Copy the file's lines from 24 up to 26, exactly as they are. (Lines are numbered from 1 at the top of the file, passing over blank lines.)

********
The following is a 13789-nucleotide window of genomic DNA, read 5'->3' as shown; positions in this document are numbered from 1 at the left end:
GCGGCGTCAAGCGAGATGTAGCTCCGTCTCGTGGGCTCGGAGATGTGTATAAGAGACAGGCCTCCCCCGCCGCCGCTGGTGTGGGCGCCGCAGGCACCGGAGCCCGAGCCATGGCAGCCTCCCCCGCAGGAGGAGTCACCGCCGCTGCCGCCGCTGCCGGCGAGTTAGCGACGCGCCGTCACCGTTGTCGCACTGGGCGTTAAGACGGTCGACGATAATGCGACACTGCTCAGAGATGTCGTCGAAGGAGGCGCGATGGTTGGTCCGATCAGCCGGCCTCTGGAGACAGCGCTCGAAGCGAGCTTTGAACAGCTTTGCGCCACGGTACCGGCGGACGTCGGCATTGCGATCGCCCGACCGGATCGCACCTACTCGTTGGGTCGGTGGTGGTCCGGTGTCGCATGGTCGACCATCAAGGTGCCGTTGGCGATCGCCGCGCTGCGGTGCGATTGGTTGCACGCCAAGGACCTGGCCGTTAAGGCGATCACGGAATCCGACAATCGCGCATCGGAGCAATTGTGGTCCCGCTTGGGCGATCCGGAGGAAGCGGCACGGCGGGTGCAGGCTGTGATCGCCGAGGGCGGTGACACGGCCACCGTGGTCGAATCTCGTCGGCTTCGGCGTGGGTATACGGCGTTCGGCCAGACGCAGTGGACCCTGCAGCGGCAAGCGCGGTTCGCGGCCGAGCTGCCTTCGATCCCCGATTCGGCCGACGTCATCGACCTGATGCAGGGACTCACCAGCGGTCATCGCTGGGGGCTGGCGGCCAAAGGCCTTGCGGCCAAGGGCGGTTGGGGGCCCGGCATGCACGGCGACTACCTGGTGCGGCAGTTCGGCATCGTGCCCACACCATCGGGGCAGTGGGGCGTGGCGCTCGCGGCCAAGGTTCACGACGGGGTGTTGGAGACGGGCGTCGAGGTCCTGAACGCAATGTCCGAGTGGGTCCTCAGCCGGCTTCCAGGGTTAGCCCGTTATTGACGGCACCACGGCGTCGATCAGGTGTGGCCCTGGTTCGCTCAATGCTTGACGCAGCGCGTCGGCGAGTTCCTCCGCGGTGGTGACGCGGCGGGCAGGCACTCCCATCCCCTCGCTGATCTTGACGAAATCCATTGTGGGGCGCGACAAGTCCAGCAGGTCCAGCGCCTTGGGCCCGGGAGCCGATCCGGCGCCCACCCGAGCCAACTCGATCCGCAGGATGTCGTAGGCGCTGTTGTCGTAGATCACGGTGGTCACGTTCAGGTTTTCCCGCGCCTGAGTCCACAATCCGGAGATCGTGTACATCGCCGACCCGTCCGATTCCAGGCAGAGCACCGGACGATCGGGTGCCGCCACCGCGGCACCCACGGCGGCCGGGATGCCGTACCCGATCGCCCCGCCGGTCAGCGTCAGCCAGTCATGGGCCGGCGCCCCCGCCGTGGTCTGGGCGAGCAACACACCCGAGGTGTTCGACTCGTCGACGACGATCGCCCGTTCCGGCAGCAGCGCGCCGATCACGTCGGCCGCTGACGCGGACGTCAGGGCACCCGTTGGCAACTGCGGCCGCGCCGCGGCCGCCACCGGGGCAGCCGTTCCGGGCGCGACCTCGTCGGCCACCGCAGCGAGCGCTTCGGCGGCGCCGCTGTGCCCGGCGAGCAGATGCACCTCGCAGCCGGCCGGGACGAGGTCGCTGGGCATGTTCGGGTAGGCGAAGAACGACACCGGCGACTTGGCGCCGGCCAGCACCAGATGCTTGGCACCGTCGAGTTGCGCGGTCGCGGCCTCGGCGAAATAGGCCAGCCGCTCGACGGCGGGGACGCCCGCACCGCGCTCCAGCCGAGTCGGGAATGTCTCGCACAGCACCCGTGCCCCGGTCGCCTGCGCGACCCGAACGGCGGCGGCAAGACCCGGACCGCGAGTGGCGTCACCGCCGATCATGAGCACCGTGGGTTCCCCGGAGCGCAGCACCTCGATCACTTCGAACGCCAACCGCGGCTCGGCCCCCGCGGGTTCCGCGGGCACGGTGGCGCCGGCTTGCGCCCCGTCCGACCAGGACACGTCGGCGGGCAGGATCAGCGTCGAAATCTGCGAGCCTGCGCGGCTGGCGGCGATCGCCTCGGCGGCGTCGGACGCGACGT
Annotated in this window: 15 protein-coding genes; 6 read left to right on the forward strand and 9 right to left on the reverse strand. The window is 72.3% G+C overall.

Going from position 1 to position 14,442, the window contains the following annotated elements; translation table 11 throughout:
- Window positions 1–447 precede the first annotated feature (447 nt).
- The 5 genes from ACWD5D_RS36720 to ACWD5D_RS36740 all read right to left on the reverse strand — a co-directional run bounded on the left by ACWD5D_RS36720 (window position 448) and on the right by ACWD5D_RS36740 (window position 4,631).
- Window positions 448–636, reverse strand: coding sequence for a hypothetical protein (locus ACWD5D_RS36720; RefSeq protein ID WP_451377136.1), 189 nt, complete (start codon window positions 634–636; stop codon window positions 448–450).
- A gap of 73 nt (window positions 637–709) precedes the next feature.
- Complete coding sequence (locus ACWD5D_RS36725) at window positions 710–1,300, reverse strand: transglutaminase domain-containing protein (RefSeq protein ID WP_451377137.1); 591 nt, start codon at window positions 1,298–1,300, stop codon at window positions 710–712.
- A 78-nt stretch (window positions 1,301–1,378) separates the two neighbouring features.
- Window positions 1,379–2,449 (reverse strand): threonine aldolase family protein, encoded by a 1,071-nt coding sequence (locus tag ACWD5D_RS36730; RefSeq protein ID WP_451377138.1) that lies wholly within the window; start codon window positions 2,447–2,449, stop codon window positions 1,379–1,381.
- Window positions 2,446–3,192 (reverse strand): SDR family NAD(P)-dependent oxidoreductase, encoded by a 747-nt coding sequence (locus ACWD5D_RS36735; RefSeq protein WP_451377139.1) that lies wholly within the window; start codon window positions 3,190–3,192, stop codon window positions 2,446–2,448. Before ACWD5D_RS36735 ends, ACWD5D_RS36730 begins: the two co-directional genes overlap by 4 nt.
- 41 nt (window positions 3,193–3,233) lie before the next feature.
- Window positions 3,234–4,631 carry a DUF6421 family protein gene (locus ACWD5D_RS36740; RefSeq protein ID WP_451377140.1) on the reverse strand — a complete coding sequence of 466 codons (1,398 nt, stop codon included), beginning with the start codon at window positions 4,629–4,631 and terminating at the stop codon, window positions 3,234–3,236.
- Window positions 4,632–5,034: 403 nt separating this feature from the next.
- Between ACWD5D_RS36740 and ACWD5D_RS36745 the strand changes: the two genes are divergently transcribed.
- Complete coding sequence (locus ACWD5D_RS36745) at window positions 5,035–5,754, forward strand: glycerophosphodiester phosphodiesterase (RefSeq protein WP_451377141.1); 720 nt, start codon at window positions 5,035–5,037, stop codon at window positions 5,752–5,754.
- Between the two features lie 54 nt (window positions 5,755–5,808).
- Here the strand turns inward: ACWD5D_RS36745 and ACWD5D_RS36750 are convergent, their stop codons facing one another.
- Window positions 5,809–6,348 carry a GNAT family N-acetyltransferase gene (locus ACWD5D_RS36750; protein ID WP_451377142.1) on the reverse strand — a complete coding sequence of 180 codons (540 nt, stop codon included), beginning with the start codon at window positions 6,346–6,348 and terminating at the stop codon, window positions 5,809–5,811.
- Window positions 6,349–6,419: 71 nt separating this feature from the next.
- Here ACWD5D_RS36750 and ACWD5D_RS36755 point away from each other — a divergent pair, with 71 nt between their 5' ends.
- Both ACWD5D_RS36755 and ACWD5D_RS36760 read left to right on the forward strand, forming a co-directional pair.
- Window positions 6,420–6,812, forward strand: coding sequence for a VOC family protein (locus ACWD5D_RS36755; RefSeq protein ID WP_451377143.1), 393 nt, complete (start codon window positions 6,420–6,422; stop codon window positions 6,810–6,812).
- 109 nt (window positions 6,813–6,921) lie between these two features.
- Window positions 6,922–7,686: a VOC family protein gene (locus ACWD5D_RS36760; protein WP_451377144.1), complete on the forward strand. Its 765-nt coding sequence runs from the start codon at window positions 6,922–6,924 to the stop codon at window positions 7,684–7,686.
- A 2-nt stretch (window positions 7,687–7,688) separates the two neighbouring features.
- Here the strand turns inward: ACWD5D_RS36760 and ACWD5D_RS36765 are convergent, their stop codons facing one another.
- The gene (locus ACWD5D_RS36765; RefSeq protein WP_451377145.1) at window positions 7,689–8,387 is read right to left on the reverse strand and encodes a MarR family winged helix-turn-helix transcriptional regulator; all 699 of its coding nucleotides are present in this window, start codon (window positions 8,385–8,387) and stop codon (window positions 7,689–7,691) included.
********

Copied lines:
- Window positions 6,420–6,812, forward strand: coding sequence for a VOC family protein (locus ACWD5D_RS36755; RefSeq protein ID WP_451377143.1), 393 nt, complete (start codon window positions 6,420–6,422; stop codon window positions 6,810–6,812).
- 109 nt (window positions 6,813–6,921) lie between these two features.
- Window positions 6,922–7,686: a VOC family protein gene (locus ACWD5D_RS36760; protein WP_451377144.1), complete on the forward strand. Its 765-nt coding sequence runs from the start codon at window positions 6,922–6,924 to the stop codon at window positions 7,684–7,686.